Q.E.D. A More Diverse Group Results in Better Corporate Performance

“Greater diversity in boards and management are empirically associated with higher returns on equity, higher price/book valuations and superior stock price performance,” this from the Credit Suisse Research Institute which analyzed 28,000 executives across 3,000 companies.   The study, The Credit Suisse Gender 3000: Women in Senior Management, measures the benefits of diversity to all stakeholders including corporates, investors and the wider environment.
Findings include:
·         One beats none.  Companies with at least one woman on their board outperform those with none.
·         Diverse boards outperform.  Companies with more than one woman on their board have returned a compound 3.7% excess a year over those that have none.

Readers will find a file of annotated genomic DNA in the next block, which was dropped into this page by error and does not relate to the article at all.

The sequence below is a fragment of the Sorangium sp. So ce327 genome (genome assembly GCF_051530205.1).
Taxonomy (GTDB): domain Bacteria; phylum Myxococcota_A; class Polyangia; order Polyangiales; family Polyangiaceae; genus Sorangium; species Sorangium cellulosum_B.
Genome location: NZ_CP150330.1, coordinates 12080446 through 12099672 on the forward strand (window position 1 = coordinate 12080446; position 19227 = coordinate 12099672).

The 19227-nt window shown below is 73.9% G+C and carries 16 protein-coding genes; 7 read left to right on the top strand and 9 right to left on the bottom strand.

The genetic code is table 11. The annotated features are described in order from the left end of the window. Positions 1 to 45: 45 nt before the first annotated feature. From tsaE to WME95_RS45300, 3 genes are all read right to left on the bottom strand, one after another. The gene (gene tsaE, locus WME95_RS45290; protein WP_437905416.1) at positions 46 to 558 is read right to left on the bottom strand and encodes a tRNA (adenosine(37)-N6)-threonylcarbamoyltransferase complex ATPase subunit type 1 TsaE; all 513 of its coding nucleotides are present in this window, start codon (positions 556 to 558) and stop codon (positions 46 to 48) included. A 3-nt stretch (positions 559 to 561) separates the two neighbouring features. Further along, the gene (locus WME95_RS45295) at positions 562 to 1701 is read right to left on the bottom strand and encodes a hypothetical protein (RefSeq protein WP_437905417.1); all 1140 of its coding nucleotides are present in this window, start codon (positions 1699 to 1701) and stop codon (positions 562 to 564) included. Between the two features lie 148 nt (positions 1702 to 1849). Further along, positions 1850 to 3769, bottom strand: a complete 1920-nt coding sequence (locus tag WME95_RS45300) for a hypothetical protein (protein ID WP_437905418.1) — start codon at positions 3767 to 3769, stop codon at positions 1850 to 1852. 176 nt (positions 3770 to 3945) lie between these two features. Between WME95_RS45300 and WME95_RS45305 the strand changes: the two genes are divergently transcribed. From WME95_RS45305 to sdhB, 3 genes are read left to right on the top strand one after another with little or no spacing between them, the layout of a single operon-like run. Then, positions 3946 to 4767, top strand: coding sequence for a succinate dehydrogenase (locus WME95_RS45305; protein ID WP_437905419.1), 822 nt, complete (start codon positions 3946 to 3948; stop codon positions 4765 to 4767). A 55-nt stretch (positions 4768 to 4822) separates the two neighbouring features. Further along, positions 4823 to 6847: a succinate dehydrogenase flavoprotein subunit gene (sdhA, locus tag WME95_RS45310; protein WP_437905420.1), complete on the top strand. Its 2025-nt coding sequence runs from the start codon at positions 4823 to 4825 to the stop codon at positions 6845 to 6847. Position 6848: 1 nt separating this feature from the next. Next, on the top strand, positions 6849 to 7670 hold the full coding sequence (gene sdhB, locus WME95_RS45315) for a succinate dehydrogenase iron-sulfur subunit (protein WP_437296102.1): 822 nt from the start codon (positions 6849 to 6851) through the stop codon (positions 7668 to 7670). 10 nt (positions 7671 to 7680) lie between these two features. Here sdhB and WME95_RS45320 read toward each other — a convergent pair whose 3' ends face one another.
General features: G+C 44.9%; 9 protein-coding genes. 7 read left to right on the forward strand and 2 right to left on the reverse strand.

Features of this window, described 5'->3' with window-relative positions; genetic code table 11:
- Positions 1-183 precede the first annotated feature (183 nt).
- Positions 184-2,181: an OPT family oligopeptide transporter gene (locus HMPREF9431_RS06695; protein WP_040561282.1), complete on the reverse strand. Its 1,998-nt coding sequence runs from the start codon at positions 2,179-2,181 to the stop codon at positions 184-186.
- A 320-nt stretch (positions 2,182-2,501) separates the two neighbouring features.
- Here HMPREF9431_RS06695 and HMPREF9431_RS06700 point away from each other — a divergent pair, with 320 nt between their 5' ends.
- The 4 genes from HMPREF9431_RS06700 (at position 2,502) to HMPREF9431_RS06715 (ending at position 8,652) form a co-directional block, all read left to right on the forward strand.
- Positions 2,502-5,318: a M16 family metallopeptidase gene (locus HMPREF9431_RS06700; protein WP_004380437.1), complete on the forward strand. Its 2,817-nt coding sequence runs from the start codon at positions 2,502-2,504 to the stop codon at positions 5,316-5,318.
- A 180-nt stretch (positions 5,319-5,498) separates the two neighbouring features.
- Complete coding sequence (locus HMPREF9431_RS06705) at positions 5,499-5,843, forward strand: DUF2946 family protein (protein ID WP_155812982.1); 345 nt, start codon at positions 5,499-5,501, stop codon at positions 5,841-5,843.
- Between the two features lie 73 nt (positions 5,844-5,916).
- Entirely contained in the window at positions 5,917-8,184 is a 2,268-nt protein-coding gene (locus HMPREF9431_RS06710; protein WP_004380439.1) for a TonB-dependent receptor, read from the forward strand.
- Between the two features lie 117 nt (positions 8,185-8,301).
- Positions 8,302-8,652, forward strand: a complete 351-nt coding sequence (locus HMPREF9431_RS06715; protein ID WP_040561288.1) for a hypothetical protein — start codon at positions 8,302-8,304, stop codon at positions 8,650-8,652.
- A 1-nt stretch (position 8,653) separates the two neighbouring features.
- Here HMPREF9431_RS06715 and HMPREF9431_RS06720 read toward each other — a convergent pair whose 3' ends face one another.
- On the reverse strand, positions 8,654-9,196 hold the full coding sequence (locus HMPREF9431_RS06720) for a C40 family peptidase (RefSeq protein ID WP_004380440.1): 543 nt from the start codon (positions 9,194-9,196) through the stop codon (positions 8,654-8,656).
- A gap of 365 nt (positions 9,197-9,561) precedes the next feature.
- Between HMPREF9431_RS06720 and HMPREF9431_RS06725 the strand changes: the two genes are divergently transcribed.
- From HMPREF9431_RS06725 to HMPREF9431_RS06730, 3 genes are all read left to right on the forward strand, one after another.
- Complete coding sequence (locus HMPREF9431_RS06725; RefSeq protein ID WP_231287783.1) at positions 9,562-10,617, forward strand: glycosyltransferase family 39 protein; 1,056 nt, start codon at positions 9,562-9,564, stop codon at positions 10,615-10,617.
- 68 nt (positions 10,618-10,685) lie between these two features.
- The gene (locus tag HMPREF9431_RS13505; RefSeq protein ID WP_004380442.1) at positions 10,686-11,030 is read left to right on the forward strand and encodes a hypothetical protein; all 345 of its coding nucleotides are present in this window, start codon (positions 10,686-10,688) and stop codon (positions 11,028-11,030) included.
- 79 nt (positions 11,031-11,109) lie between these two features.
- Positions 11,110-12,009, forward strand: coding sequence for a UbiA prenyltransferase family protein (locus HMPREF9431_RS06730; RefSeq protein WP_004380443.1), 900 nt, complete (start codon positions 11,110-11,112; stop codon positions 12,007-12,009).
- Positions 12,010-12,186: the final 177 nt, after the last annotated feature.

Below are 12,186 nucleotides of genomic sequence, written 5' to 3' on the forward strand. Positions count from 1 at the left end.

The study is notable too for its qualitative insights:
·         Understanding Causality   The study is clear to disavow conclusions about cause and effect.  Do better companies hire more women; do women choose to work for more successful companies; or do women themselves improve companies' performance?  “The most likely answer is all three.”
·         Debunking the myth of “no qualified women”  Female participation on mining company boards is particularly low; the justification being they don’t have the necessary certifications.  Yet it turns out only 32% of men on the boards of mining companies have engineering or geology degrees. Even more interesting, there is no correlation between degree-holding engineers and financial performance.
·         Eliminating True Barriers  The study dispels the justification of a “natural” gender gap and instead identifies three main obstacles to achieving greater gender diversity: cultural biases, workplace-related biases and structural/policy issues.
We congratulate Credit Suisse for this rigorous analysis of the benefit of gender diversity to all stakeholders.